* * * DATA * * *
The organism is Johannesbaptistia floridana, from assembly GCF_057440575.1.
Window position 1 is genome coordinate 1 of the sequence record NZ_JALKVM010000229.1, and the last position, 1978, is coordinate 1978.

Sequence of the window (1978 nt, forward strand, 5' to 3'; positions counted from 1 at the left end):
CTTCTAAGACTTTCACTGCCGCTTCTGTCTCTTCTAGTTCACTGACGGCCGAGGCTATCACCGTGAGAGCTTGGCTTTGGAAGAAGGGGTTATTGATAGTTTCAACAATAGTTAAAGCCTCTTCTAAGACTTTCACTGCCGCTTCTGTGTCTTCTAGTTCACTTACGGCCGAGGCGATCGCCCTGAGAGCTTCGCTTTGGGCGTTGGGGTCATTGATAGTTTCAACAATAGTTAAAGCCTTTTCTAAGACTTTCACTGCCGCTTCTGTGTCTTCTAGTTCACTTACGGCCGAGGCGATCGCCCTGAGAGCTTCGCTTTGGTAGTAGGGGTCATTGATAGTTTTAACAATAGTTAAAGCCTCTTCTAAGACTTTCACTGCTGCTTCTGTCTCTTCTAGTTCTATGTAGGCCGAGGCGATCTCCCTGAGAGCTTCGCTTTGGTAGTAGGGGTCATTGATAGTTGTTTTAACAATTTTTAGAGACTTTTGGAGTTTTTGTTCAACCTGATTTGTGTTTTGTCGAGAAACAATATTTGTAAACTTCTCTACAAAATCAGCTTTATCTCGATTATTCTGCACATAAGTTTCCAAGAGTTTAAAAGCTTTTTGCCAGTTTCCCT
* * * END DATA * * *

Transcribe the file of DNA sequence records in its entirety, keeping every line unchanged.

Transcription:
The organism is Johannesbaptistia floridana, from assembly GCF_057440575.1.
Window position 1 is genome coordinate 1 of the sequence record NZ_JALKVM010000229.1, and the last position, 1978, is coordinate 1978.

Sequence of the window (1978 nt, forward strand, 5' to 3'; positions counted from 1 at the left end):
CTTCTAAGACTTTCACTGCCGCTTCTGTCTCTTCTAGTTCACTGACGGCCGAGGCTATCACCGTGAGAGCTTGGCTTTGGAAGAAGGGGTTATTGATAGTTTCAACAATAGTTAAAGCCTCTTCTAAGACTTTCACTGCCGCTTCTGTGTCTTCTAGTTCACTTACGGCCGAGGCGATCGCCCTGAGAGCTTCGCTTTGGGCGTTGGGGTCATTGATAGTTTCAACAATAGTTAAAGCCTTTTCTAAGACTTTCACTGCCGCTTCTGTGTCTTCTAGTTCACTTACGGCCGAGGCGATCGCCCTGAGAGCTTCGCTTTGGTAGTAGGGGTCATTGATAGTTTTAACAATAGTTAAAGCCTCTTCTAAGACTTTCACTGCTGCTTCTGTCTCTTCTAGTTCTATGTAGGCCGAGGCGATCTCCCTGAGAGCTTCGCTTTGGTAGTAGGGGTCATTGATAGTTGTTTTAACAATTTTTAGAGACTTTTGGAGTTTTTGTTCAACCTGATTTGTGTTTTGTCGAGAAACAATATTTGTAAACTTCTCTACAAAATCAGCTTTATCTCGATTATTCTGCACATAAGTTTCCAAGAGTTTAAAAGCTTTTTGCCAGTTTCCCT